Ross Anderson-Doherty is a natural showman. He has charisma, he engages the audience – they love him - and he’s just that bit confrontational. After all, this is a show with a cause. An argument. A case to make. You’ve heard of Weight Watchers? This is Cake Watchers – a riposte to the careful, dieting, slim is beautiful thing, a counter charge. At one point we’re invited to watch Ross watch a pink-iced cake – and not eat it. As if abstinence is all. This is a show about fat – that is to say, anti-anti-fat. Anti-fat-as-an-insult. Anti-use-of-the-word-fat. Anti-slimming. Anti-diet. Anti-gym. And just as important, anti-shame, anti-fat-shaming, anti-self-loathing, anti-thin-equals-healthy.
Ross is a big bearded Bear from Belfast. Initially he wears a large green shirt and – it seems – not much else. Big, not fat. He’s also gay. If this show is anything (and it’s a lot more than this), it’s a celebration of difference. The audience is seated at tables – like at a cabaret café – and on each table is a cake, which we watch. Ross comes down among us and gets volunteers to help with costume changes. We each get a booklet with some Cake Watcher guidelines, quotes and exercises. (Some of these are, it should be said, a bit naff.)
The booklet also contains the lyrics to the witty and ironic songs by Lachlan Philpott (who is Australian) which Ross sings. They are about medical misdiagnosis, propaganda and advertising against ‘fat’, being insulted, escaping into fat-free fantasies and the struggle for self-acceptance – and the acceptance of others. Having the lyrics is useful because Ross has a great voice and sings with great feeling but is hard to understand. I checked this out with others at adjoining tables. Could be the Theatre Works notorious acoustics, could be the sound system or the sound mix, could be the Belfast accent.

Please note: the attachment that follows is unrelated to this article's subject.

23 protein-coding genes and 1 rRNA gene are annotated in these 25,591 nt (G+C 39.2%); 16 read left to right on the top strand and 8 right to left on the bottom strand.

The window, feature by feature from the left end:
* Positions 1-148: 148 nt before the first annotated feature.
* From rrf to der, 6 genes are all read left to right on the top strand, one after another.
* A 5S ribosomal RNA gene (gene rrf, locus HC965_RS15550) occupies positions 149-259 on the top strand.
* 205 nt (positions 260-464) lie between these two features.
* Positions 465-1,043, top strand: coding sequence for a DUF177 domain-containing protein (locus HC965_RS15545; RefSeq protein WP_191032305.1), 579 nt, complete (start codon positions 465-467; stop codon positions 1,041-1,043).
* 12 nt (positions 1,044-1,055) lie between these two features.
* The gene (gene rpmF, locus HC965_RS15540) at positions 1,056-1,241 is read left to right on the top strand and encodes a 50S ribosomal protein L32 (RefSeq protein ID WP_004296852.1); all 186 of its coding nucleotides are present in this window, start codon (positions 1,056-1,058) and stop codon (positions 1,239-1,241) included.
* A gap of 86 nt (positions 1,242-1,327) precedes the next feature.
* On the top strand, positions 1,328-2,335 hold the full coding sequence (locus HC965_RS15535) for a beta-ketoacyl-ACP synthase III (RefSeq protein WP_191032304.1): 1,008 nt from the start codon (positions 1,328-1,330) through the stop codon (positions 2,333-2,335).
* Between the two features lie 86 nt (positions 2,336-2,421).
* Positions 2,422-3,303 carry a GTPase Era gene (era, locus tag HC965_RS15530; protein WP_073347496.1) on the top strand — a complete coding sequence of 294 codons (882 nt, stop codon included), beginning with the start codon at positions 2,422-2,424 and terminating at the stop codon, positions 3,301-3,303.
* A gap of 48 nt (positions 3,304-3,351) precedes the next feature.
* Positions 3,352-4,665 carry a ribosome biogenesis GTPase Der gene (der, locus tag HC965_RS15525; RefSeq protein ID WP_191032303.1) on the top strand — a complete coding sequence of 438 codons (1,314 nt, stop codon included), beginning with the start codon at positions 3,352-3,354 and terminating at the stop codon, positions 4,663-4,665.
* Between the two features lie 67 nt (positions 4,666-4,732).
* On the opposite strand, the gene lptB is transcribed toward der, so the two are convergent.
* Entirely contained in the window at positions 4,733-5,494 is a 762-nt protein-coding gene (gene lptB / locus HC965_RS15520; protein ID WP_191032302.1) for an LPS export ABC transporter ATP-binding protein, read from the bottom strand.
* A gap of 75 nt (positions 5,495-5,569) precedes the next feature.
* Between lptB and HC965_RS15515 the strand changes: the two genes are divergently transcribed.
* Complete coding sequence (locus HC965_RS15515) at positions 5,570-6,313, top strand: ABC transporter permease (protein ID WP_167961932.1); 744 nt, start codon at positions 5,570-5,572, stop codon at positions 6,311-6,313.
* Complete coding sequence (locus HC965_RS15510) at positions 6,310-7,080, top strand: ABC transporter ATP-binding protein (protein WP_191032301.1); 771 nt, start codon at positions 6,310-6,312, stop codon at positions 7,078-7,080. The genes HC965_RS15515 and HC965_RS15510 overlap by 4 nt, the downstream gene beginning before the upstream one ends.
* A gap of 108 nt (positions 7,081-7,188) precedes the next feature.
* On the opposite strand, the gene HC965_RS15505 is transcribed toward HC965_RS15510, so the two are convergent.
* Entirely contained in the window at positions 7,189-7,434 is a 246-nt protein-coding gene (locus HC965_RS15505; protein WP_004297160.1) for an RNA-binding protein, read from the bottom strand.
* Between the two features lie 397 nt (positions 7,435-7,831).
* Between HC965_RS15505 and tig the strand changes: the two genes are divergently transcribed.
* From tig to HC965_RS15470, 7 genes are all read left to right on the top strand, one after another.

Whatever it is, there is a long and vivid anecdote about collapsing in a gym in the desperate pursuit of weight loss. During this ‘collapse’, Ross’ heart stops, and he hallucinates a shadowy man who somehow gets him to hospital only to – later – force cake down his gob. It’s a cautionary tale. You see what happens when you buy the hype? As one of Mr Philpott’s songs has it:
But I’ll be slimmer/ Slimmer of the Year/ Before and After on the front of magazines/ Mistaken for a stick, a human toothpick/ And I’m feeling dizzy dizzy dizzy/ Weak and sick
As an inclusive and defiant celebration, the pink cake is cut and served to the audience – with, naturally, a gluten free alternative. We all repeat The Cake Daddy Pledge, which begins: I pledge to be a good egg and challenge fat stigma, fat shame and anti-fat-bias whenever I can.
And I will plug myself with [a] cucumber and let it rot inside before I conflate health with thinness.
The show is great fun and also convincing – up to a point. The most recent research shows that it’s not a thyroid problem, that big people are not necessarily ‘fat’ and that therefore should not immediately go on a diet. But there is ‘fat’ and there is fat and there is morbidly obesity and there is diabetes and inhibited mobility. But… anyway… We are made to feel quite rightly the humiliations of labels and the shame of not being ‘normal’ and the body embarrassment that goes with sex. As Ross sings in a song he’s written himself:
It’s really not important stuff/ It’s not like my life’s that tough/ But diet culture’s endless stare/ Seems cruelly focussed on this bear/ From you and in the mirror too/ It’s a tiny never-ending crazy thing
The finale is a reveal of posters of naked Ross in all his glory and a costume change to something bright and pink and gold resembling a special kind of super hero outfit with an apple on his head. We may not entirely buy the argument, but we certainly buy Ross. He’s fabulous.